The Serpent is Rising

Styx is an American rock band that was popular in the 1970s and 1980s, with such hits as "Come Sail Away," "Babe," "Lady," "Suite Madame Blue," "Mr. Roboto," and "Renegade." They were the first band to have four consecutive multi-platinum albums.
The group originally formed in the Chicago, Illinois, area in 1961 as "The Tradewinds" and played local bars while attending Chicago State University. This earliest line-up of the group included brothers Chuck and John Panozzo on guitar and drums, respectively; and vocalist, pianist, keyboardist, and accordion player Dennis DeYoung. Changing their name briefly to "TW4", Chuck switched to bass guitar and the band added guitarists/vocalists James "J.Y." Young and John Curulewski. The band members decided to choose a new name when they signed to Wooden Nickel Records; several suggestions were made and, says DeYoung, Styx was chosen because it was "the only one that none of us hated."
The 1970s
The band's Wooden Nickel recordings, Styx (1972), Styx II (1973), The Serpent Is Rising (also 1973) and Man of Miracles (1974), were a mixture of straight-ahead rock with some dramatic prog-rock flourishes and art-rock aspirations. The Serpent Is Rising would foreshadow later endeavors by the group-the so-called concept album would be a medium upon which Styx would rely heavily by the 1980s. "Krakatoa", a mostly-spoken-word track from Serpent, served as the inspiration from which filmmaker George Lucas created the THX audio logo. On the strength of these releases and constant playing in local clubs and schools, the band established a fan base in the Chicago area, but was unable to break into the mainstream until an early song, the power ballad "Lady" (from Styx II), began to earn some radio time, first on WLS in Chicago and then nationwide. In the spring of 1975, nearly two years after the album had been released, "Lady" hit the top ten, and Styx II went gold soon after. On the heels of its belated hit single, Styx signed with A&M Records and released Equinox (1975), which sold well and yielded minor hits in "Lorelei" and "Light Up". Recently, on Dennis DeYoung's official Web site [3], he notes that "Suite Madame Blue" is the third most popular song in the province of Quebec, Canada (where Styx first became a headliner).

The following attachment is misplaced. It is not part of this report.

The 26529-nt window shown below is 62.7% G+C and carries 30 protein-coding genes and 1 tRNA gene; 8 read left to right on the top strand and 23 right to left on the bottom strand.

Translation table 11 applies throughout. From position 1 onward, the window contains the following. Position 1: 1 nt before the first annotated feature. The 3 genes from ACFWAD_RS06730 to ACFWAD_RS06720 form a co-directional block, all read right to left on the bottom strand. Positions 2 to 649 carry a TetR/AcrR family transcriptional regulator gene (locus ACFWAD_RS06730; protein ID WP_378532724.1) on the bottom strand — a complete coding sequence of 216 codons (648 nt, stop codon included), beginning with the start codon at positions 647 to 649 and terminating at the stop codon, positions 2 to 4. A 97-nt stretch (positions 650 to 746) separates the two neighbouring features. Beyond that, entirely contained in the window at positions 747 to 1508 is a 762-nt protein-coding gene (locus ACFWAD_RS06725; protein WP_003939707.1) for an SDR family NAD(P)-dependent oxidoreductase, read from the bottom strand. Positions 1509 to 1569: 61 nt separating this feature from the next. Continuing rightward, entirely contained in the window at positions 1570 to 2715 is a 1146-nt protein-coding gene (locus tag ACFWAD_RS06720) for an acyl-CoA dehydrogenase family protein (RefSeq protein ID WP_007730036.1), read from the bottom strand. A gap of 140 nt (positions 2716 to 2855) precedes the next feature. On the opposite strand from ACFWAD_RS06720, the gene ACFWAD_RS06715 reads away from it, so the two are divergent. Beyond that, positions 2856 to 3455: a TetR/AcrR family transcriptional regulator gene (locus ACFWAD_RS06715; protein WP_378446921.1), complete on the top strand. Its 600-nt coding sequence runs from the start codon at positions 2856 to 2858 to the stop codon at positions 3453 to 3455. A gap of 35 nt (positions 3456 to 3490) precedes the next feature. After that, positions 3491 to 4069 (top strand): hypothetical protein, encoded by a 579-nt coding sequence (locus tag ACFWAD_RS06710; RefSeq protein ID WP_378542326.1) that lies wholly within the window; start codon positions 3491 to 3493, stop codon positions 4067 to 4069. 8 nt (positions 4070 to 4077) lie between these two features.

Following the move to A&M, Curulewski suddenly left the band to save his marriage, just before they were to embark on a nationwide tour, and was replaced by singer, songwriter, and guitarist Tommy Shaw after a frantic search to find a last-minute replacement. The first album with Shaw, Crystal Ball (1976), was moderately successful (the band performs the Shaw-penned title track to this day) and also includes Shaw's "Mademoiselle" and DeYoung's "This Old Man". Its follow-up, The Grand Illusion(1977) became the group's breakthrough album, reaching triple platinum certification and spawning a top-ten hit and AOR radio staple in the DeYoung-penned "Come Sail Away," as well as a second radio hit, Shaw's "Fooling Yourself (The Angry Young Man)." "Come Sail Away" is often cited as the ultimate Styx song, mixing balladry with the theatrical flair of art rock and lyrics which take the listener on a journey that combines dreams, science fiction imagery, and religious undertones on a progressive level.
The album also includes its progressive-flavored title track, "The Grand Illusion," which received significant airplay, though it warns, "But don't be fooled by the radio, the TV, or the magazines. They'll show you photographs of how your life should be, but they're just someone else's fantasies. Finally, "Miss America" is also on the album and represents J.Y.'s only songwriting and singing contribution to receive significant radio airplay. In a streak of prophecy, this songs lyrics ("We love your body in that photograph; your home state sure must be proud. The queen of the United States; have you lost your crown")seemed to foreshadow the scandal that was to come over the Miss America Pagent in July of 1984, when Vanessa Williams resigned her crown.
Through the late 1970s the band enjoyed its greatest success. The album Pieces of Eight (1978) found the group moving in a more straight-ahead pop-rock direction and spawned the hit singles "Renegade," and "Blue Collar Man (Long Nights)." Cornerstone (1979) yielded the group's first number one hit, the DeYoung ballad "Babe" (which hit number six in the United Kingdom, January 1980 [4]), as well as becoming their biggest international hit and first million-selling single. The album also included Shaw's "Boat on the River" and DeYoung rockers "Why Me" and "Borrowed Time." Styx was nominated for the twenty-second Grammy Awards[5] for Best Rock Vocal Performance by a Duo or Group, along with winner The Eagles, and fellow nominees: The Cars, Dire Straits, The Blues Brothers, and The Knack.
Cornerstone's engineers Gary Loizzo and Rob Kingsland were nominated for a Grammy[6] at the 22nd Grammy Awards for Best Engineered Recording.